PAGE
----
Question: Can a child who has not been circumcised have a Bar Mitzvah?
Answer: There is no doubt that, according to Jewish law, status is automatically conferred from mother to child, and that a child is considered Jewish solely by virtue of his or her birth. A Brit does not make a child Jewish, and the lack of Brit Milah has no impact on a child’s status. Not fulfilling the Mitzvah of Brit is no different from not keeping kosher or not observing Shabbat. There is no inherent Halachic reason why an uncircumcised person should not be called to the Torah or be allowed a Bar Mitzvah or a Jewish wedding or any other Jewish activity. He is the same as anyone else who fails to keep aspects of Jewish law and who is not excluded from being called to the Torah.
However, based on their understanding of the circumstances, Rabbis do have the authority to introduce bans based on the Halachic concept of Lemigdar Milta – literally, ‘to erect a fence around the matter’. The Talmud [BT, Yevamot 90b] looks at the story of the prophet Elijah, who built an altar and offered sacrifices on Mount Carmel. This is strictly forbidden in Torah law, but the Talmud concludes that Elijah was allowed to do this in order to prevent the worshipping of idols in the community. This is proof that it is permitted to introduce practices to maintain and strengthen core principles of the Torah.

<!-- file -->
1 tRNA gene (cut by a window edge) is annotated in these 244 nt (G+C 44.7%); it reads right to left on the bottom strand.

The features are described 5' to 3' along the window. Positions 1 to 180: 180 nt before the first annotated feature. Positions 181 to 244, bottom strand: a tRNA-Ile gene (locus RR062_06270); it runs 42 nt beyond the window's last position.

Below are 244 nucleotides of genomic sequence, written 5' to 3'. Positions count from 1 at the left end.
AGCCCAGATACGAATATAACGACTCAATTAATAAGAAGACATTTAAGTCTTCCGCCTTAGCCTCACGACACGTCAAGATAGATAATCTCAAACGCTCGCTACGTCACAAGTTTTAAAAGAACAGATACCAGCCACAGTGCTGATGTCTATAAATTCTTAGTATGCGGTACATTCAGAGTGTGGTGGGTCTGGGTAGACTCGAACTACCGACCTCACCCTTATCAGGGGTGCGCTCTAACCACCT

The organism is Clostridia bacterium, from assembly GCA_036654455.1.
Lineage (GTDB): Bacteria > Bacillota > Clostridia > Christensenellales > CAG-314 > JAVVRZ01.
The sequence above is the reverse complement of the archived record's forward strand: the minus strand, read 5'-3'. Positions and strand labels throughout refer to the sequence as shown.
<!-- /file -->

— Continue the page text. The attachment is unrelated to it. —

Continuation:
Following this principle a community may decide to regulate its practice – for example by limiting who can be called to the Torah or have access to other religious services, in order to defend the religious standards of the community. Historically, there have been many communities that have prevented uncircumcised men from reading from the Torah or getting married. This was the practice of many Orthodox communities in Germany in the 19th century following the guidance of S. R. Hirsch and E. Hildisheimer. [See Rashan 67]
Although the Brit is a Mitzvah like all others, historically it has had a particular significance. From Hellenistic times there have been attempts to ban circumcision and Jews have given their lives to preserve their right to maintain the practice. Communities have understood that the neglect of this Mitzvah has more serious implications for Jewish identity than the neglect of other Mitzvot. Consequently, the Brit is one of the most widely observed of Jewish practices.
Erecting a communal fence only makes sense if it is likely to achieve its purpose. Rabbis and community leaders need to judge whether introducing such a ban is worthwhile. To be effective, synagogues need to work together so that they do not undermine each other.
In an open society, where people have a choice of which community (if any) they choose to join, it is unlikely that coercive tactics will lead to an increase in observance. In most cases, communal bans only push people away from the Jewish community. Therefore, today most communities follow the basic letter of the law – and allow Bar Mitzvahs and weddings to all.
Rabbi Chaim Weiner
Based on R. DZ Hoffman, Melamed Leho’il, YD (Section 2) 79